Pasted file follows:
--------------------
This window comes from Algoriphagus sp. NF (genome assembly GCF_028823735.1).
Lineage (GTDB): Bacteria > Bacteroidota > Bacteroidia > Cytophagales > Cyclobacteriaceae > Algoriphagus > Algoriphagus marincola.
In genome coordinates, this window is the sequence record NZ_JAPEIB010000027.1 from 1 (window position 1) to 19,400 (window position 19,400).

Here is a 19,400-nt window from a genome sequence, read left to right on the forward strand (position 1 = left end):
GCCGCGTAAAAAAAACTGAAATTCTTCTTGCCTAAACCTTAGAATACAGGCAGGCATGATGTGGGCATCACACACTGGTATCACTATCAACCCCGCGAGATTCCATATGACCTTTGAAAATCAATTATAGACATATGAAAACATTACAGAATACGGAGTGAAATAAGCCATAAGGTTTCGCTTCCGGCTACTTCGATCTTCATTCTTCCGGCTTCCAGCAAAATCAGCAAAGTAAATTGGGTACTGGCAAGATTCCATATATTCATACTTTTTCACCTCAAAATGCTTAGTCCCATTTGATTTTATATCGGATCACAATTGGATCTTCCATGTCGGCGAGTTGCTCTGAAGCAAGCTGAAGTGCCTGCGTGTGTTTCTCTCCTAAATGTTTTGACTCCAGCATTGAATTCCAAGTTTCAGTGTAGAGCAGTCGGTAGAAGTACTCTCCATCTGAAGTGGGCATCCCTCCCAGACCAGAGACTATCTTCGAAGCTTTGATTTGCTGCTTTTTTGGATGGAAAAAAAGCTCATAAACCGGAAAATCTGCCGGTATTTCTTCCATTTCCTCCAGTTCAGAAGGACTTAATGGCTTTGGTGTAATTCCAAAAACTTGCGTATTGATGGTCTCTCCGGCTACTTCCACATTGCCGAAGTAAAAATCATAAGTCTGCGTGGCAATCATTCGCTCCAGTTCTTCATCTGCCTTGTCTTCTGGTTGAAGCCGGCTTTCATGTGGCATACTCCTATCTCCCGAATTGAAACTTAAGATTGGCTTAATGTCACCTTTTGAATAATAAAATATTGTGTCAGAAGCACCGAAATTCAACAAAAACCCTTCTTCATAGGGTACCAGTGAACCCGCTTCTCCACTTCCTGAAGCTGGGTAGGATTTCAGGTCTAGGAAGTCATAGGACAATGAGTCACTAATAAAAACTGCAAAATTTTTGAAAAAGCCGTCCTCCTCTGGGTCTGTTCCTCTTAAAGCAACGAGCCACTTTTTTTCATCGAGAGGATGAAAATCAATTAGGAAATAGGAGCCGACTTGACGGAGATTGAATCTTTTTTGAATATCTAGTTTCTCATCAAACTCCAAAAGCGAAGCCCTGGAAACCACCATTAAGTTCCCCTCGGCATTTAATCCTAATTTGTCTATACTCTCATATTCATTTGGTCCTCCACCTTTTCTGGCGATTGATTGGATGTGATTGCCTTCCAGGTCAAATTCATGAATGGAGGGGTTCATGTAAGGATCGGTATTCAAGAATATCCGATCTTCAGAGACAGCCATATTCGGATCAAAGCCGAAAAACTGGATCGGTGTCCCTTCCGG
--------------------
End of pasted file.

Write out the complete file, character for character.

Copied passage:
This window comes from Algoriphagus sp. NF (genome assembly GCF_028823735.1).
Lineage (GTDB): Bacteria > Bacteroidota > Bacteroidia > Cytophagales > Cyclobacteriaceae > Algoriphagus > Algoriphagus marincola.
In genome coordinates, this window is the sequence record NZ_JAPEIB010000027.1 from 1 (window position 1) to 19,400 (window position 19,400).

Here is a 19,400-nt window from a genome sequence, read left to right on the forward strand (position 1 = left end):
GCCGCGTAAAAAAAACTGAAATTCTTCTTGCCTAAACCTTAGAATACAGGCAGGCATGATGTGGGCATCACACACTGGTATCACTATCAACCCCGCGAGATTCCATATGACCTTTGAAAATCAATTATAGACATATGAAAACATTACAGAATACGGAGTGAAATAAGCCATAAGGTTTCGCTTCCGGCTACTTCGATCTTCATTCTTCCGGCTTCCAGCAAAATCAGCAAAGTAAATTGGGTACTGGCAAGATTCCATATATTCATACTTTTTCACCTCAAAATGCTTAGTCCCATTTGATTTTATATCGGATCACAATTGGATCTTCCATGTCGGCGAGTTGCTCTGAAGCAAGCTGAAGTGCCTGCGTGTGTTTCTCTCCTAAATGTTTTGACTCCAGCATTGAATTCCAAGTTTCAGTGTAGAGCAGTCGGTAGAAGTACTCTCCATCTGAAGTGGGCATCCCTCCCAGACCAGAGACTATCTTCGAAGCTTTGATTTGCTGCTTTTTTGGATGGAAAAAAAGCTCATAAACCGGAAAATCTGCCGGTATTTCTTCCATTTCCTCCAGTTCAGAAGGACTTAATGGCTTTGGTGTAATTCCAAAAACTTGCGTATTGATGGTCTCTCCGGCTACTTCCACATTGCCGAAGTAAAAATCATAAGTCTGCGTGGCAATCATTCGCTCCAGTTCTTCATCTGCCTTGTCTTCTGGTTGAAGCCGGCTTTCATGTGGCATACTCCTATCTCCCGAATTGAAACTTAAGATTGGCTTAATGTCACCTTTTGAATAATAAAATATTGTGTCAGAAGCACCGAAATTCAACAAAAACCCTTCTTCATAGGGTACCAGTGAACCCGCTTCTCCACTTCCTGAAGCTGGGTAGGATTTCAGGTCTAGGAAGTCATAGGACAATGAGTCACTAATAAAAACTGCAAAATTTTTGAAAAAGCCGTCCTCCTCTGGGTCTGTTCCTCTTAAAGCAACGAGCCACTTTTTTTCATCGAGAGGATGAAAATCAATTAGGAAATAGGAGCCGACTTGACGGAGATTGAATCTTTTTTGAATATCTAGTTTCTCATCAAACTCCAAAAGCGAAGCCCTGGAAACCACCATTAAGTTCCCCTCGGCATTTAATCCTAATTTGTCTATACTCTCATATTCATTTGGTCCTCCACCTTTTCTGGCGATTGATTGGATGTGATTGCCTTCCAGGTCAAATTCATGAATGGAGGGGTTCATGTAAGGATCGGTATTCAAGAATATCCGATCTTCAGAGACAGCCATATTCGGATCAAAGCCGAAAAACTGGATCGGTGTCCCTTCCGG